Jacqueline Humbert and David Rosenboom’s Daytime Viewing

Thea Ballard

July 6, 2023

In a videotaped recording of a 1980 performance of Jacqueline Humbert and David Rosenboom’s song cycle Daytime Viewing, a woman wanders across a dim stage. She wears a bright green printed housedress—the shapeless body-concealing kind—and large fluffy slippers; she nervously settles into her spotlit destination, a chair set in profile close to a TV set. Her reflection is briefly visible on the blank screen as she fiddles with a knob to turn the set on, then, screen illuminated, she pulls up a channel displaying a nested image of another woman in profile watching TV. The tableau is soundtracked by uneasy synthesizer melody, and a voice narrating: “She was all she had, and it was more than enough for now. She was a survivor, addressing the struggle without by living within. She gathered momentum by living within, contained by a fascination with the view: this trance, this private daytime viewing where any world awaited her arrival.”

Both Humbert and Rosenboom are part of a cohort of musical avant-gardists who play with song as a form that can, often in just a few short minutes, bridge the popular inner core and absolute outer limits of American aesthetics and consciousness. Humbert designed costumes for the late Robert Ashley’s television-opera Perfect Lives (1983) and was later a longtime member of his vocal ensemble; Rosenboom is a computer music pioneer whose work has engaged the human brain and nervous system. Between 1975 and 1979, the pair were members of the Maple Sugar Group, a Toronto-based performance collective whose members included George Manupelli, Mary Moulton, James Tenney, and Ann Holloway, among others. During this time, Humbert performed as J. Jasmine, a songstress whose tunes theatricalized social commentary (on sexuality, sex work, and other subjects). Those intense, character-driven songs presage the more ambitious conceptual musical performance of Daytime Viewing.

Daytime Viewing is best known now through a 1983 audio recording, initially released as a private cassette edition and reissued publicly by the record label Unseen Worlds in 2013. This spring, to mark the fortieth anniversary of the 1983 release, Unseen Worlds offered a 2x-LP expanded reissue. Alongside it, the label’s head, Tommy McCutchon, digitized and uploaded performance footage and visuals that fill in the work’s longer intermedial history. These findings emphasize the degree to which visuality and theatricality are essential to Daytime Viewing’s operation, and flesh out its stance on the objects it investigates. Viewed as a performance, Humbert and Rosenboom’s concept of what a song might encompass swells to become a mode of live audiovisual storytelling that harnesses the hallucinatory capabilities of its subjects, among them soap operas and haute couture. Whether the warm glow of a television screen or the flash of sequins caught in a spotlight, Daytime Viewing took the surfaces used by consumer culture to stimulate and reflect women’s desires, arranging them in a charming way to tell a story about the stories mass culture encourages us to tell ourselves.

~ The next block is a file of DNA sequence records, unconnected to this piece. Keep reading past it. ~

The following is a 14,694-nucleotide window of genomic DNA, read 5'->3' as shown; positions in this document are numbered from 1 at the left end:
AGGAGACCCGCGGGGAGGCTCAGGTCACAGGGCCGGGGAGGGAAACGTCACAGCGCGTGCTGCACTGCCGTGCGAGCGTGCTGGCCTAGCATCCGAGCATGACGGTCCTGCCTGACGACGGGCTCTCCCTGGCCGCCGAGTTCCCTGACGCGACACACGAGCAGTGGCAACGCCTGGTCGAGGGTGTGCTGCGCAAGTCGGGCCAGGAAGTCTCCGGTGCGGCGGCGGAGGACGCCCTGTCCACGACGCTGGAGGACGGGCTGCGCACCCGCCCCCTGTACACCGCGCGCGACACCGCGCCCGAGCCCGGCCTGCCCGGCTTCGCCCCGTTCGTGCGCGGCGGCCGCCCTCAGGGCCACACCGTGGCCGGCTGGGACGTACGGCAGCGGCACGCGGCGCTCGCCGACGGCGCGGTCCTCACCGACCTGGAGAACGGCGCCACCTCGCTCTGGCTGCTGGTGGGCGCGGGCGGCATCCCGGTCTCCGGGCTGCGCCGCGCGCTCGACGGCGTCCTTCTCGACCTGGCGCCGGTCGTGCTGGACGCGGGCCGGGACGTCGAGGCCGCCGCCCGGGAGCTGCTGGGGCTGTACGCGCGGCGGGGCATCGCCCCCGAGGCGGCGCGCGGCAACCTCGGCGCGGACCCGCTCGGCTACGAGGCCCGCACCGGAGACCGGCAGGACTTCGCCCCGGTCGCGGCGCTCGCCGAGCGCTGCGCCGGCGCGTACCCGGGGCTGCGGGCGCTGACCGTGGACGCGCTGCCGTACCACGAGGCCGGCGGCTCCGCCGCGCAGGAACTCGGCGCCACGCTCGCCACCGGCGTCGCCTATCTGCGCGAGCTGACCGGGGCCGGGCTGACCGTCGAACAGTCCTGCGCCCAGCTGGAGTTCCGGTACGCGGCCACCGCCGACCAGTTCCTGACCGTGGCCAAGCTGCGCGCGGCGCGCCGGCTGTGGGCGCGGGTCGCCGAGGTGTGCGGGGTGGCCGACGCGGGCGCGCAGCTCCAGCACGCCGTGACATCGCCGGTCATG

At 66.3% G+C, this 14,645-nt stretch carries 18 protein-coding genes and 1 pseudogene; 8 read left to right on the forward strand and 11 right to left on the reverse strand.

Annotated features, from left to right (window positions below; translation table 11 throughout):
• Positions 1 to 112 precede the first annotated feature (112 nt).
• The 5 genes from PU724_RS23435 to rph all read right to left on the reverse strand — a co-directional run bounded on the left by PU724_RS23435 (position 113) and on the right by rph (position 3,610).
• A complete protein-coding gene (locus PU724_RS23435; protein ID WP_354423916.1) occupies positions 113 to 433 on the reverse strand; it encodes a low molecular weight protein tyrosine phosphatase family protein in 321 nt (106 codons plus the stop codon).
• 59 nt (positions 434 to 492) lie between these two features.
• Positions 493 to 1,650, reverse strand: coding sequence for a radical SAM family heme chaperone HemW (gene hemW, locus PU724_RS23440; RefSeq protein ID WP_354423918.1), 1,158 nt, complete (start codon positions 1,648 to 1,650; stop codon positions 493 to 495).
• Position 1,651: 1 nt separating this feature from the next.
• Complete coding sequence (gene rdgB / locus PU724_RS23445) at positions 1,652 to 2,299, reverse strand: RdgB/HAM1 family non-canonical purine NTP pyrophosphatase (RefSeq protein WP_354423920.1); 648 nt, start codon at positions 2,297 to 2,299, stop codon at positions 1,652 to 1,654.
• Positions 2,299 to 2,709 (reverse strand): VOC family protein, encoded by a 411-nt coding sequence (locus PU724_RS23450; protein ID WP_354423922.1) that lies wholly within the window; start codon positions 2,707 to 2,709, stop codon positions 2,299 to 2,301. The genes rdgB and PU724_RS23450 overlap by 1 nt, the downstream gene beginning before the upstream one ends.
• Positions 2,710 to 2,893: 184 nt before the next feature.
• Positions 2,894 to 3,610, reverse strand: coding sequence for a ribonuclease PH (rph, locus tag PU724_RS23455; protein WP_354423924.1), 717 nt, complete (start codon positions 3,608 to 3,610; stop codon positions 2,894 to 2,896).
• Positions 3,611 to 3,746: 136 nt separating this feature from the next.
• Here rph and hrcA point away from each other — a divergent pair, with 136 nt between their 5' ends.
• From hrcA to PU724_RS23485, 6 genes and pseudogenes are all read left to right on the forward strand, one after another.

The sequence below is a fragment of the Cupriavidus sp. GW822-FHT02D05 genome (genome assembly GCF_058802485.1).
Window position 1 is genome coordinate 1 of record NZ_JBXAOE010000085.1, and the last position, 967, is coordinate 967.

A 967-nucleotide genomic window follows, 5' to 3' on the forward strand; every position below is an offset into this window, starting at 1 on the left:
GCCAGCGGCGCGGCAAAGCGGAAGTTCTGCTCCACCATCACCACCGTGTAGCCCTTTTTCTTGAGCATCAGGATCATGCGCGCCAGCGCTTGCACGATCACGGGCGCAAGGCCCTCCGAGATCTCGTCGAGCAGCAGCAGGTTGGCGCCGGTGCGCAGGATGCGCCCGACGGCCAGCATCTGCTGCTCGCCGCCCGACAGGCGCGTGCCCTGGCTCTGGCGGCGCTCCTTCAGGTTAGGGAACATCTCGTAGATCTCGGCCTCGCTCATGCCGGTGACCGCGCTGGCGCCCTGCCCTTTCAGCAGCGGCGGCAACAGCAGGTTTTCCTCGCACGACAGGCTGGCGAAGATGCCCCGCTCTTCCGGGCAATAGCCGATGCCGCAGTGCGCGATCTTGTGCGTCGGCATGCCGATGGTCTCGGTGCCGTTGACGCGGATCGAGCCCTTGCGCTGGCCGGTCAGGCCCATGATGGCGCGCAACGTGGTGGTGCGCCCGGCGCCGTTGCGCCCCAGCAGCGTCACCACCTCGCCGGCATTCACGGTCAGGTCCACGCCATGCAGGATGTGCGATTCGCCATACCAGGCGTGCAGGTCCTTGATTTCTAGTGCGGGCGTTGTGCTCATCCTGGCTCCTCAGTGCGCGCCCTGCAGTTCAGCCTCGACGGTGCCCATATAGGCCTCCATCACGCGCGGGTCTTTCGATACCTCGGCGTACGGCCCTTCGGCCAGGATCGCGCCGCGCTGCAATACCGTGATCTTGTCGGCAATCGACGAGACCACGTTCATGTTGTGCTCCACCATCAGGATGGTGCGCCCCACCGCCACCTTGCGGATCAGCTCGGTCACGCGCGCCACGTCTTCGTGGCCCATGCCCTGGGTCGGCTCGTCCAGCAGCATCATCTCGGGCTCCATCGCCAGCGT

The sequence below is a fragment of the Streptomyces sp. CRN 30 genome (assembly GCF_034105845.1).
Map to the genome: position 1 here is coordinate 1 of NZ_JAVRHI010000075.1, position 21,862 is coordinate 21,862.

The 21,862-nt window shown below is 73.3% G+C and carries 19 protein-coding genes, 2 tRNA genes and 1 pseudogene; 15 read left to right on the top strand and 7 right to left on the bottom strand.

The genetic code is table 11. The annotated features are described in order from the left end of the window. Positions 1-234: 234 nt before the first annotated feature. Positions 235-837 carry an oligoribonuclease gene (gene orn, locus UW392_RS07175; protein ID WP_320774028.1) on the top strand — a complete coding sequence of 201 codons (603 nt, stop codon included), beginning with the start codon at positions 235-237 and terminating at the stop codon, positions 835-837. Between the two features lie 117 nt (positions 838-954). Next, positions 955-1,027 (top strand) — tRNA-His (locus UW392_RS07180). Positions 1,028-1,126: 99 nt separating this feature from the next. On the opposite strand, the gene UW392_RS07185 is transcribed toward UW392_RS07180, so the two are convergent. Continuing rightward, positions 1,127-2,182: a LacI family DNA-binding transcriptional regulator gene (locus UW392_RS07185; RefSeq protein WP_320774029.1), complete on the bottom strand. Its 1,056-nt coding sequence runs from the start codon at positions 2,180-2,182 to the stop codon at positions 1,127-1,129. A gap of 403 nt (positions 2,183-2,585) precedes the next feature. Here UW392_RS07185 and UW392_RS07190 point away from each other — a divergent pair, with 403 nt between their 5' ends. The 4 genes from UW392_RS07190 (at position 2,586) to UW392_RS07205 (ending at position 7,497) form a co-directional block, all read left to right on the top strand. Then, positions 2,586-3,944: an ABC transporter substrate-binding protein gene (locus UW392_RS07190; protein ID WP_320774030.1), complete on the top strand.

To do so, Daytime Viewing’s theatrical structure interlocks song and costume, both of which arrive haunted by the television screen. In intermittent fashion-show sequences, Humbert invites us to “escape through the world of Avant Garter,” Humbert’s own atelier, outfits by which are trotted out to an upbeat marimba-and-cowbell shuffle. The ensembles are visually titillating, but also contain narrative threads, so to speak, emphasized by their descriptions, which are read by Eugenio Tellez. Among the eye-catching but darkly absurd garments crafted by Humbert: a hot-pink miniskirt-suit topped off with a metallic conical hat (“Schizophrenia, neurotic behaviors, severe paranoia: whatever the diagnosis, merely ignore it in this delightful ensemble of fuschia silk, with genuine gold thread border detail”); a shimmering violet pencil skirt and fitted peplum top with a matching wide-brimmed hat (“What man could think of beating his wife black and blue when he sees his wife like this? Put an end to constant quarreling and take no abuse in this timelessly stylish ensemble built of brilliant orchid lurex by Jacqueline for Avant Garter Fashions”); an ivory satin dress adorned with a layer of mosquito netting, delicately bunched and ruffled around the hip, worn with snakeskin heels and a netted visor-veil (“an enticement to your every desire, and yet repellent to the unwanted pests in your life”). From elsewhere, Humbert sings “Wishes,” a lilting ode to daydreams invented from beneath a duvet on the couch: the desire to go to Paris or Los Angeles, imagined places that frame half-sketches of other lives.